Reward Learning. Recognise and reward employees who invest in their personal growth and development. Provide clear career paths, regular feedback, and ongoing development opportunities. Leaders play a significant role in creating a learning culture, as their behaviour sets the tone for the organisation. It is important to not only talk about the value of learning but to also demonstrate it in interactions with others. By making learning a core part of the employee value proposition, you will attract employees who are eager to learn and grow, and this commitment to learning will become self-perpetuating throughout the organisation.

Learn from Mistakes, I’ll say more: Celebrate The Learning Potential Mistakes Have! Create a culture of openness and transparency that encourages employees to learn from their mistakes. Avoid punishing employees for errors, and instead, help them to learn from the experience and share their insights with others. This helps to prevent others from making similar mistakes, which can be costly to the business. Share examples of successful learning experiences and recognise those who are making a commitment to personal and organizational growth. Simple techniques, such as holding regular meetings where team members share their wins, learns, and changes they would make next time, can help to build a feedback loop mentality and foster continuous improvement.

Make sure the reward for training is a cascade. Reward employees who develop and invest in their training. Provide them with a clear growth path, regular feedback, and ongoing development opportunities. What leaders in the organisation say is important, and even more important is how they act, as it spreads and becomes learned behaviour. Are you demonstrating the value of training in your interactions with others? Do your employees understand what is meant by a learning culture? Demonstrating your investment in training and making it an integral part of your employee value proposition will ensure that you attract those who are eager to learn, and this, in turn, will self-perpetuate throughout the organisation.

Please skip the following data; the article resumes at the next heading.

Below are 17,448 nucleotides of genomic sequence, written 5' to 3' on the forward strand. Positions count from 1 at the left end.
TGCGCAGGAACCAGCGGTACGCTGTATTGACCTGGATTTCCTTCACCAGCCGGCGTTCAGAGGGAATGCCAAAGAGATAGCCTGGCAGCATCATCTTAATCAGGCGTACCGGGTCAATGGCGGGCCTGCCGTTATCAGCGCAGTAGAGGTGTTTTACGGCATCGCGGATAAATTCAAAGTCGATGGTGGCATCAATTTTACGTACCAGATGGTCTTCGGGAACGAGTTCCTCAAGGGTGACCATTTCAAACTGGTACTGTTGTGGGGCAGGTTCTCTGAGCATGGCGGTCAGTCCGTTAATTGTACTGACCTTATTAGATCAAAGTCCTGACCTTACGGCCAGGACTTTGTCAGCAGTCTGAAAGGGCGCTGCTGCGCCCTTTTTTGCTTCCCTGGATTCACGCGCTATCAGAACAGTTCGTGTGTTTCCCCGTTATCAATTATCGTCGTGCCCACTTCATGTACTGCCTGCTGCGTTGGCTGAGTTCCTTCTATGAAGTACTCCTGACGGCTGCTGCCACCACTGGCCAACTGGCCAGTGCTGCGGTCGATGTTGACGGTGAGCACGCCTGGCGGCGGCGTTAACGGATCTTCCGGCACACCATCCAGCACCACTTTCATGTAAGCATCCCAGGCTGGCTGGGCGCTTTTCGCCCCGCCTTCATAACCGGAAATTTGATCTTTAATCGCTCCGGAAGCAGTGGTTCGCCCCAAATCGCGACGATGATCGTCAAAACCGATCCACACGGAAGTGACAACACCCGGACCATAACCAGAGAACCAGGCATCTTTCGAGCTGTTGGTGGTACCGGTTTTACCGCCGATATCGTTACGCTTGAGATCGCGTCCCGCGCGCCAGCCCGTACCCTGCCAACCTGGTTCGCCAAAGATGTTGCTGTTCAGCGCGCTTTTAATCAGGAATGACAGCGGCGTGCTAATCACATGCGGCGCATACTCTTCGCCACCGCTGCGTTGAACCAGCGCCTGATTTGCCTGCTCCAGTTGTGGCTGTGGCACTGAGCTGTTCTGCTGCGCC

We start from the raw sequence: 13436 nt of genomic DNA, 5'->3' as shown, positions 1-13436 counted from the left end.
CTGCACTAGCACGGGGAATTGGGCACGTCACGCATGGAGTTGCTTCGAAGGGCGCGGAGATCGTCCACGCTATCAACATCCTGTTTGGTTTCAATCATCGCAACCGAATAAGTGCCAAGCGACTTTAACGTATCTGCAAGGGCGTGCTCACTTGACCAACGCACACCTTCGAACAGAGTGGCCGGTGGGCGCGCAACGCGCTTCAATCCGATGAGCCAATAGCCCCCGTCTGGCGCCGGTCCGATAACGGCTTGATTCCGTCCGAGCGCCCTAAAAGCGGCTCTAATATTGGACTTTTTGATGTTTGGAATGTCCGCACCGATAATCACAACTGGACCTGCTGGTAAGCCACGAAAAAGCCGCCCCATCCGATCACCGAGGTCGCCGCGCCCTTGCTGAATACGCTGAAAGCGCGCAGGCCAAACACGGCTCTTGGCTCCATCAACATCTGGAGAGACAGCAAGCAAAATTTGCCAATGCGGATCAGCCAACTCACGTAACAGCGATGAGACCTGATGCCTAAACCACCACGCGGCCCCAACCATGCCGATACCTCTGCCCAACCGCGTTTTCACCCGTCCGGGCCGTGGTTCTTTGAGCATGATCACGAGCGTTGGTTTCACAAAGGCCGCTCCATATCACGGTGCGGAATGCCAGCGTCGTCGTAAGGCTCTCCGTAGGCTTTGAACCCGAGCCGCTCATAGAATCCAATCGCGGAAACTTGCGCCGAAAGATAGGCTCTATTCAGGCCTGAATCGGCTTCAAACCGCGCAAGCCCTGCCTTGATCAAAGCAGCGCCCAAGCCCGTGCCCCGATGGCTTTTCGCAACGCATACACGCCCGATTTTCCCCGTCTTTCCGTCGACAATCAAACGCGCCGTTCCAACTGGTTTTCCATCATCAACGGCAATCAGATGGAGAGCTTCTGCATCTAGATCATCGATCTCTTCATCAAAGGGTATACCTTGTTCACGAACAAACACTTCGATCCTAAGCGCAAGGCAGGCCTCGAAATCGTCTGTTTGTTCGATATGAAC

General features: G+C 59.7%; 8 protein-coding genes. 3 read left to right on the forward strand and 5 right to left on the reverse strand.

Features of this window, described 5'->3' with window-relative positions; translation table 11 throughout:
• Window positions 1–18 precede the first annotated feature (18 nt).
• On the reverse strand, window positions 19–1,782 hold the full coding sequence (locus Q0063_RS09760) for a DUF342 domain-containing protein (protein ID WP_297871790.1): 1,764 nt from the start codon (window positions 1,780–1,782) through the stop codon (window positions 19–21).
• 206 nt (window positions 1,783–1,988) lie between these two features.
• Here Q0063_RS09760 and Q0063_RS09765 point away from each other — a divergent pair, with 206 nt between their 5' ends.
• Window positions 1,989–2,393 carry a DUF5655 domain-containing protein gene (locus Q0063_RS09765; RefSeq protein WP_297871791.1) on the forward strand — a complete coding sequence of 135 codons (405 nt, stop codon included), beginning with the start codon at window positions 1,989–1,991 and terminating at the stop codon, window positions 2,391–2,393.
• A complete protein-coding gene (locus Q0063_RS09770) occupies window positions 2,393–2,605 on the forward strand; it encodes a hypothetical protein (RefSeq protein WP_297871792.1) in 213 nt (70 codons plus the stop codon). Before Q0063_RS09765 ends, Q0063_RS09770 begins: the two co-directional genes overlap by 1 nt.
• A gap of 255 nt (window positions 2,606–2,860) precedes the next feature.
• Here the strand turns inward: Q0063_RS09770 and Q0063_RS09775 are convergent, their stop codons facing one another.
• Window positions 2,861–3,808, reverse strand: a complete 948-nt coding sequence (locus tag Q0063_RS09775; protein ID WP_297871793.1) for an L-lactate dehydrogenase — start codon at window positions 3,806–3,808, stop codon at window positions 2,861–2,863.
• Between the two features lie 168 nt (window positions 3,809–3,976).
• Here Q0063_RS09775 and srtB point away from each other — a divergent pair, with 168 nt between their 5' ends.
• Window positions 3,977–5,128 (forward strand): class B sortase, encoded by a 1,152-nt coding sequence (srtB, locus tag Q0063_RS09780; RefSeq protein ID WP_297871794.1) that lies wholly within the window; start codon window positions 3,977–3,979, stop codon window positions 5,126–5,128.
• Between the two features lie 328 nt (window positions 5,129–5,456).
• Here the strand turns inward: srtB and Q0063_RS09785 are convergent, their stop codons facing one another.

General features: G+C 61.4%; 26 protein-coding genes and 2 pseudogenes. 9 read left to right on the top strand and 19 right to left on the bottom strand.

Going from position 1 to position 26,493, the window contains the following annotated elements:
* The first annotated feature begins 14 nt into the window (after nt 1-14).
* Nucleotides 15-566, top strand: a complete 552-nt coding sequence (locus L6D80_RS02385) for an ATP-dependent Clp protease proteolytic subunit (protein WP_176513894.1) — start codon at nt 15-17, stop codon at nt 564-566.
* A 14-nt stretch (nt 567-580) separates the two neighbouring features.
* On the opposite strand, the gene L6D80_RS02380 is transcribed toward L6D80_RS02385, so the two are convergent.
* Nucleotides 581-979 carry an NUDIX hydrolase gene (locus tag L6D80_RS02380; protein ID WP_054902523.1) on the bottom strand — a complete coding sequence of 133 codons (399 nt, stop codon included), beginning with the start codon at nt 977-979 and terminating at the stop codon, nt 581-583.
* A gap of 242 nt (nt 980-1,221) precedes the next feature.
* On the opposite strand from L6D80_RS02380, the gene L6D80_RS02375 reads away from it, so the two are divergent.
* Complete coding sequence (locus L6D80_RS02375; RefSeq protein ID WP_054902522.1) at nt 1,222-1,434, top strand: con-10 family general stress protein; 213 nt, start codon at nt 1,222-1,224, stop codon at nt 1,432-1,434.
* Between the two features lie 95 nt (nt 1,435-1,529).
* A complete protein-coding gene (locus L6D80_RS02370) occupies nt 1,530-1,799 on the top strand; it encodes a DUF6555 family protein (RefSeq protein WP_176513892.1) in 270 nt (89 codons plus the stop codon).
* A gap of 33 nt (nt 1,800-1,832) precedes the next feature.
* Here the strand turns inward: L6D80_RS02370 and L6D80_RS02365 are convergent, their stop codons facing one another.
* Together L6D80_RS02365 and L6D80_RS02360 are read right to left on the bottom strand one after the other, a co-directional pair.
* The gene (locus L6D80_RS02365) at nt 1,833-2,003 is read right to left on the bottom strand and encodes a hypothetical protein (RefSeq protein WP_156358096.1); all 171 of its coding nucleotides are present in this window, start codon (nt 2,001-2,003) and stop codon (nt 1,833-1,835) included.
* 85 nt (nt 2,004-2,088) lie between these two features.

Celebrate diversity because “If you think like everyone else, then you’re not thinking.” We should appreciate the need for different styles in training and development, through differentiated offerings. Encourage the development of career plans and make sure that learning opportunities are necessary for progression. What works for one individual will not necessarily work for others, and there are specialised tools and resources to help people understand their preferred ways of working. Give people the opportunity to drive their own learning and develop their own learning path. Diversity can be provided in training programs through various means, including online videos, structured training, qualifications, and interactive out-of-the-box training (such as team building, English workshops, company Olympics, etc.).

We know that there is no immediate solution or ready-made fix when it comes to instilling a culture of learning. It takes time and effort to realize the benefits of both enabling and equipping people to be their best. The value that this creates in terms of goodwill and how it ultimately impacts the bottom line will become more and more of a competitive advantage.

If you don’t know how to start creating a culture of training in your organisation, contact Suzanne Pilch and Ed Tyrrell, ICF-certified coaches and partners at MPEC.